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Taking the steps to build a better future

18/08/2022 |

Wanting to be a lawyer who can fight for their people and their rights is something that is of utmost importance to those who decide to undertake law as a career. 

For Brianne Yarran, this is the reason she decided to undertake a Juris Doctor postgraduate course at The University of Western Australia (UWA).

Speaking at National Sorry Day and other events around Perth when she was in Year 12, Ms Yarran shared stories of her grandmothers’ Stolen Generation experiences. "It was from hearing stories and the trauma experiences by my nans that I asked ‘how is this allowed?’,” she said. “That was when I truly discovered the legal aspect of the Stolen Generations and it sparked my interest in law.”

Now in her first year of the Juris Doctor, Ms Yarran hopes to ensure the future of her people are far greater than what the older generations experienced. “The Juris Doctor will allow me to make the change,” she said. 

I hope to ensure the future of my people are far greater than what the older generations experienced - Brianne Yarran

In his final semester of the course, Tyson McEwan said he aimed to begin his legal career upon completion of the Juris Doctor, with a long-term goal of giving back to the community. “I have always been one to help wherever I can,” he said. “I felt that my strength is advocacy and, with a legal career, it can assist me in achieving my potential in life.”

Kick-starting his goal of giving back, Mr McEwan attended the Uluru Statement from the Heart summit in Cairns this year as a member of the Uluru Youth group. “It is an honour to be a part of – to be able to contribute to discussion and listen to community leaders,” he said. “I was able to meet other like-minded youth from around Australia with the same purpose of advocating for an Indigenous, constitutionally enshrined voice in the Australian Constitution. "Over the course of the summit, there was a growing energy of optimism about the future of Australia.”

Ms Yarran, who also attended the summit, said it allowed young people to take part in effecting change for the future. "It's a great honour because we, as youth, get to be in a space where we can contribute ideas and have conversations about issues that will impact our futures,” she said. “It’s amazing that the senior leadership has been so supportive of us youth, and we understand that one day senior leadership will pass the baton onto us and we must be ready to fight the fight.”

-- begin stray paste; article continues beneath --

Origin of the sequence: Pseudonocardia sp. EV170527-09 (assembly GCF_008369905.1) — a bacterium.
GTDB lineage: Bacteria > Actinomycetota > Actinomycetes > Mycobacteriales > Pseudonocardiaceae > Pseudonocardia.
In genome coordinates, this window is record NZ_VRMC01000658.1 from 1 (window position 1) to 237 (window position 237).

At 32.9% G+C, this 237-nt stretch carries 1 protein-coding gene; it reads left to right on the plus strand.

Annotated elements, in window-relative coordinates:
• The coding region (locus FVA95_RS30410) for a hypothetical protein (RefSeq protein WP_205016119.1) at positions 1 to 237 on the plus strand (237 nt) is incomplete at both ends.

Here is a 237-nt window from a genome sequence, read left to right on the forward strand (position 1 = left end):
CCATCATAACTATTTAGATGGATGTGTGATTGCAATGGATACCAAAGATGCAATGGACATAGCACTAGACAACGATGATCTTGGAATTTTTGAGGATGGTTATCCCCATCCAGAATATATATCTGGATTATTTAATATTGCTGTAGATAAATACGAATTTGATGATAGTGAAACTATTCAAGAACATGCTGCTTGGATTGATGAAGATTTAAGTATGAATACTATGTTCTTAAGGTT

I felt that my strength is advocacy and, with a legal career, it can assist me in achieving my potential in life - Tyson McEwan

Fellow Juris Doctor student Douglas Nelson, who is due to complete the degree in mid-2023, said it was the power to engage with each other on what it meant to be human that inspired him to take the course.

“When you see young people roaming the streets at 2am in the morning, there is a reason for that,” he said. “Within my lifetime, what I have seen is the primary value youth have never known is parental love – they don’t know what it is.

“They resort to mischief, pranks and criminal activities in order to gain acknowledgement and attention to validate their existence or self-worth, or it could be other vitiating factors such as domestic violence, sexual abuse, physical abuse, drug or alcohol violence, or nothing to eat at home.

“It is a distortion of human spirit – what it means to be human. “This relates to the skills you acquire in the Juris Doctor. It is the ability to not only assess a situation regardless of its context but to cognitively engage in a process of critical thought and the human spirit.”

It is the ability to not only assess a situation regardless of its context but to cognitively engage in a process of critical thought and the human spirit - Douglas Nelson

Mr Nelson has been teaching in The Indigenous Knowledge, History and Heritage major offered by the School of Indigenous Studies at UWA since 2019 and is also part of the Community of Inquiry program.

“The Community of Inquiry program is a methodological scientific inquiry into a particular text or image,” he said. “The method opens the platform for participants to generate conversation of not what to think but how to think. 

“It fosters openness and insights that allow participants to become aware of their own preconceived ideas and concepts, as well as become willing to shed their own mode of thinking in order to enhance their understanding of the topic and their own potential.”

To learn more about UWA's Juris Doctor visit



This article originally appeared in The West Australian and has been published with consent. 

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